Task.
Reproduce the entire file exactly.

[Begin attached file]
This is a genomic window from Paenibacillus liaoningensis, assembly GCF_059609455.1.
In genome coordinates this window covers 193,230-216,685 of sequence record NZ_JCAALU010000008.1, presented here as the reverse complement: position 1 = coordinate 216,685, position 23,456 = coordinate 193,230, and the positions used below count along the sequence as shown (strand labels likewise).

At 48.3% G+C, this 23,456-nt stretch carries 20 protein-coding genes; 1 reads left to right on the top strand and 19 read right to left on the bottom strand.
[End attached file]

This is a genomic window from Paenibacillus liaoningensis, assembly GCF_059609455.1.
In genome coordinates this window covers 193,230-216,685 of sequence record NZ_JCAALU010000008.1, presented here as the reverse complement: position 1 = coordinate 216,685, position 23,456 = coordinate 193,230, and the positions used below count along the sequence as shown (strand labels likewise).

At 48.3% G+C, this 23,456-nt stretch carries 20 protein-coding genes; 1 reads left to right on the top strand and 19 read right to left on the bottom strand.